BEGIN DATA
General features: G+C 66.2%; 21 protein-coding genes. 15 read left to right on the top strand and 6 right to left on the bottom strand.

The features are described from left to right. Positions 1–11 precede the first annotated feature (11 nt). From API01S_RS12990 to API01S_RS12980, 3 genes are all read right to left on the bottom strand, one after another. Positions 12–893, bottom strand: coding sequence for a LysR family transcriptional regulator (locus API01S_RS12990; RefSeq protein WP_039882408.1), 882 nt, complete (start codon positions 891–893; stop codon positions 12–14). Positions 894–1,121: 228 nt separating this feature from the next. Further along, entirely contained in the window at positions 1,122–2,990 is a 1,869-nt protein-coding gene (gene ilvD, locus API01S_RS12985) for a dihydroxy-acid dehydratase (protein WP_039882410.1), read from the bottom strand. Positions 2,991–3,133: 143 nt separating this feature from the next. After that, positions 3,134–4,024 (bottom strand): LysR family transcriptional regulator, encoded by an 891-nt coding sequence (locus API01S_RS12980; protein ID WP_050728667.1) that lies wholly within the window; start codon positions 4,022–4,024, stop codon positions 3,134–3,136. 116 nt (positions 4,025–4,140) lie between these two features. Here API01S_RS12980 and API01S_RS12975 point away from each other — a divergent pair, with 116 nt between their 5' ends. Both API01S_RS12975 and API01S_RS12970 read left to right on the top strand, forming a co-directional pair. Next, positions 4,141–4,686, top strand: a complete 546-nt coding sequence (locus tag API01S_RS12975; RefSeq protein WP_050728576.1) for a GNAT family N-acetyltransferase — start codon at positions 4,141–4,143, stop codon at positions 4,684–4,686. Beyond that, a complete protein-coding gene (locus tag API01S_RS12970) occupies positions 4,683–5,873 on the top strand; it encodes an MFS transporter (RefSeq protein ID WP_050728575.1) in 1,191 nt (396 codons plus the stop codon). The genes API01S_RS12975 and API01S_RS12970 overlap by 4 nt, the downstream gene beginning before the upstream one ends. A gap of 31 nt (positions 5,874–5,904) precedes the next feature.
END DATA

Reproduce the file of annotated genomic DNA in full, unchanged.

General features: G+C 66.2%; 21 protein-coding genes. 15 read left to right on the top strand and 6 right to left on the bottom strand.

The features are described from left to right. Positions 1–11 precede the first annotated feature (11 nt). From API01S_RS12990 to API01S_RS12980, 3 genes are all read right to left on the bottom strand, one after another. Positions 12–893, bottom strand: coding sequence for a LysR family transcriptional regulator (locus API01S_RS12990; RefSeq protein WP_039882408.1), 882 nt, complete (start codon positions 891–893; stop codon positions 12–14). Positions 894–1,121: 228 nt separating this feature from the next. Further along, entirely contained in the window at positions 1,122–2,990 is a 1,869-nt protein-coding gene (gene ilvD, locus API01S_RS12985) for a dihydroxy-acid dehydratase (protein WP_039882410.1), read from the bottom strand. Positions 2,991–3,133: 143 nt separating this feature from the next. After that, positions 3,134–4,024 (bottom strand): LysR family transcriptional regulator, encoded by an 891-nt coding sequence (locus API01S_RS12980; protein ID WP_050728667.1) that lies wholly within the window; start codon positions 4,022–4,024, stop codon positions 3,134–3,136. 116 nt (positions 4,025–4,140) lie between these two features. Here API01S_RS12980 and API01S_RS12975 point away from each other — a divergent pair, with 116 nt between their 5' ends. Both API01S_RS12975 and API01S_RS12970 read left to right on the top strand, forming a co-directional pair. Next, positions 4,141–4,686, top strand: a complete 546-nt coding sequence (locus tag API01S_RS12975; RefSeq protein WP_050728576.1) for a GNAT family N-acetyltransferase — start codon at positions 4,141–4,143, stop codon at positions 4,684–4,686. Beyond that, a complete protein-coding gene (locus tag API01S_RS12970) occupies positions 4,683–5,873 on the top strand; it encodes an MFS transporter (RefSeq protein ID WP_050728575.1) in 1,191 nt (396 codons plus the stop codon). The genes API01S_RS12975 and API01S_RS12970 overlap by 4 nt, the downstream gene beginning before the upstream one ends. A gap of 31 nt (positions 5,874–5,904) precedes the next feature.